It is tough to find fault with handing the Nobel Peace Prize to the European Union. But that is exactly the problem — it shows a lack of imagination. It would have been more courageous to honor somebody who embodies what current EU leaders lack. Like Jacques Delors.
Has the European Union contributed to the fact that Europe has enjoyed more than six decades of peace? Has it earned the Nobel Peace Prize as a consequence? Of course it has! But the problem lies in just how clear the answers to those questions are. Choosing the EU as the recipient is completely without risk. Apart from a few misguided figures from the far right or left, nobody will offer serious misgivings.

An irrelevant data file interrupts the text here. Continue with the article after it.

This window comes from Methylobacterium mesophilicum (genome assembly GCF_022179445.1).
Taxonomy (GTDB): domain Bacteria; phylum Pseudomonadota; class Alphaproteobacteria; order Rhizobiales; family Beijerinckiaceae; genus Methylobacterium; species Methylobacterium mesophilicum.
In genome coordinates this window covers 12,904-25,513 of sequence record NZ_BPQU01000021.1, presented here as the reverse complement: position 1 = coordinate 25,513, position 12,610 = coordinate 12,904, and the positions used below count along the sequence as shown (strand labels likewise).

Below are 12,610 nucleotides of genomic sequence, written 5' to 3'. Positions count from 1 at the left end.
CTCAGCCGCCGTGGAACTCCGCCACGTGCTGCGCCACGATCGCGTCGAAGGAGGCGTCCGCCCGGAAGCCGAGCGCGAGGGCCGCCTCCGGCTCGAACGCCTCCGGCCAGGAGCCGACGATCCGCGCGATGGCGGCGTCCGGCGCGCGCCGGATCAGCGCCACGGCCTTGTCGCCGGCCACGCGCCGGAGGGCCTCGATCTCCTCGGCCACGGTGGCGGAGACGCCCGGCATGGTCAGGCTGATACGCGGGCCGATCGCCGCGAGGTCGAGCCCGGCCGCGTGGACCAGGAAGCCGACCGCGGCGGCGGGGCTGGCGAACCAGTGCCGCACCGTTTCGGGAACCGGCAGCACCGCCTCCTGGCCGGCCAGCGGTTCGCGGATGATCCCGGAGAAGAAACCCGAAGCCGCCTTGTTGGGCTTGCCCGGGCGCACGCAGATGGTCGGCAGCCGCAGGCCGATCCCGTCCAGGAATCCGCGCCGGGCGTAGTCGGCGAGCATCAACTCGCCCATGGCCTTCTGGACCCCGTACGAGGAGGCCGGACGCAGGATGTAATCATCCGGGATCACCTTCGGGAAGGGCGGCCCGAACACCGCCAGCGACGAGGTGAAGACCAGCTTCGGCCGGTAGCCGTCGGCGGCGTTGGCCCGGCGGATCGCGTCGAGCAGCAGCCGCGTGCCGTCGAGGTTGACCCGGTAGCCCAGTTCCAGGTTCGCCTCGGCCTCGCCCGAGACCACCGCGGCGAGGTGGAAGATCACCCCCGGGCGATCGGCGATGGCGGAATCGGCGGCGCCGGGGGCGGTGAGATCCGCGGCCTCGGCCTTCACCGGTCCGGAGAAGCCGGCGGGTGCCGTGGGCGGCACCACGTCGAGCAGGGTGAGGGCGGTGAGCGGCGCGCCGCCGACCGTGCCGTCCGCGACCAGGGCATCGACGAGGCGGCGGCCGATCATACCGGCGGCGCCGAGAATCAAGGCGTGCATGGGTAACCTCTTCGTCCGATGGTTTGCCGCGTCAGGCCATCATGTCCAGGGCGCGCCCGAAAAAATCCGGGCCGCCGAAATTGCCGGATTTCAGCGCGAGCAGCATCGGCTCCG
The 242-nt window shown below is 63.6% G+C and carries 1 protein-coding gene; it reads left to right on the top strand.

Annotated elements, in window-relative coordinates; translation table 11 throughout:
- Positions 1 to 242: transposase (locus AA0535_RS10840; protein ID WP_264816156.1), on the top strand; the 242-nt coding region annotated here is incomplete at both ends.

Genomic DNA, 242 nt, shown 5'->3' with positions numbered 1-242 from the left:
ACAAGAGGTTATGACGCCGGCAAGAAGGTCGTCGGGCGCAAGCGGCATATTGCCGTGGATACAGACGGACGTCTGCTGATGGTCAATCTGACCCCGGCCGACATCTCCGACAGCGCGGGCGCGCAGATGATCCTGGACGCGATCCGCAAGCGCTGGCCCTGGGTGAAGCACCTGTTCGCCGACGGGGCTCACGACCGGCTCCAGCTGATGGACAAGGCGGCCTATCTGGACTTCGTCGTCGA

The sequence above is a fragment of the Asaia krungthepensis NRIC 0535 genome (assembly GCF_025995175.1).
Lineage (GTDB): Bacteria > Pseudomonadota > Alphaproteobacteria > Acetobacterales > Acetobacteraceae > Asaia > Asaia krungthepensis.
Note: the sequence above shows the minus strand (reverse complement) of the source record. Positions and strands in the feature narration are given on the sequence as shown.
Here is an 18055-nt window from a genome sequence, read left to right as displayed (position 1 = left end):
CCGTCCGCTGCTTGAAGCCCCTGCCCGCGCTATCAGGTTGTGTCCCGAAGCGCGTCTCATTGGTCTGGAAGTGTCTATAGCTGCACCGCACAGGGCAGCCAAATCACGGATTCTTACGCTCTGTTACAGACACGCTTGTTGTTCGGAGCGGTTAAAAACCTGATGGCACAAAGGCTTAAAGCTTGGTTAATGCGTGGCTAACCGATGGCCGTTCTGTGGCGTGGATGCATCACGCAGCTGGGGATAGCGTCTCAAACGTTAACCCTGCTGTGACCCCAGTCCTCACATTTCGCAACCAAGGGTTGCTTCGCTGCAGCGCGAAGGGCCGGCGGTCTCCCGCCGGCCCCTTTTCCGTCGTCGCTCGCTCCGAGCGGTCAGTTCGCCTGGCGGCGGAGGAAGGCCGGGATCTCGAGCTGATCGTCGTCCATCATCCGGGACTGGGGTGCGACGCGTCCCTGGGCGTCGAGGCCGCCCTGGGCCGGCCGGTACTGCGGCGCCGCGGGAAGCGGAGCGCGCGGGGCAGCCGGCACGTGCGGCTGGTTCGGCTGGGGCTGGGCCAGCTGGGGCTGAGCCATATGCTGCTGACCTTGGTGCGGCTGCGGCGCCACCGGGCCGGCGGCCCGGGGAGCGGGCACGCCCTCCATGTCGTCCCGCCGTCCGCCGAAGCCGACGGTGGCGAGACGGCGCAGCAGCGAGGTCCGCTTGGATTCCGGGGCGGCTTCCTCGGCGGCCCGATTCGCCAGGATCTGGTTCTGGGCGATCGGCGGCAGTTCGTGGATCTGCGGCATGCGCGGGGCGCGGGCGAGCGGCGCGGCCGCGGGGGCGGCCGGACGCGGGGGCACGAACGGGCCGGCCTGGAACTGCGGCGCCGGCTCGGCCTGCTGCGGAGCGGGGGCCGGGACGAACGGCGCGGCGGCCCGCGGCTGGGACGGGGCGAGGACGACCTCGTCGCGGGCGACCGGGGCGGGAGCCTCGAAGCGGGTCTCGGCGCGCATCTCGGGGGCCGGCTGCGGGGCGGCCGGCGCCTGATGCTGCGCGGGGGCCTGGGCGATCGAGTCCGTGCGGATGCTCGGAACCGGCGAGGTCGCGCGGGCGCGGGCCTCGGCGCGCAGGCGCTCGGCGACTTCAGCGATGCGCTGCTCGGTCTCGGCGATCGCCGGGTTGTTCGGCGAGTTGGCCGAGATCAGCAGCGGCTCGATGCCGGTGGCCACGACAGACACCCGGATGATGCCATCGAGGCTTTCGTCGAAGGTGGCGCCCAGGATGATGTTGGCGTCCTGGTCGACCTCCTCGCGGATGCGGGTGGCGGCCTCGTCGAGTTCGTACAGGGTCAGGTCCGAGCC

Even the political signal the award sends is rather trite. In the depths of the common currency crisis, the Norwegian Nobel Committee’s Friday announcementmakes clear, it is important to remember what the EU stands for. Europe, in other words, doesn’t just stand for unwieldy debt loads and shared liability for that debt, but is rather a community of nations that, after centuries of war, finally realized that more binds them than divides them. Europeans didn’t just join together for agrarian subsidies and a leg up on exports — and we now have to be careful that the ongoing rhetoric about the broke Greeks and the selfish Germans don’t destroy that which was built over the course of 60 years.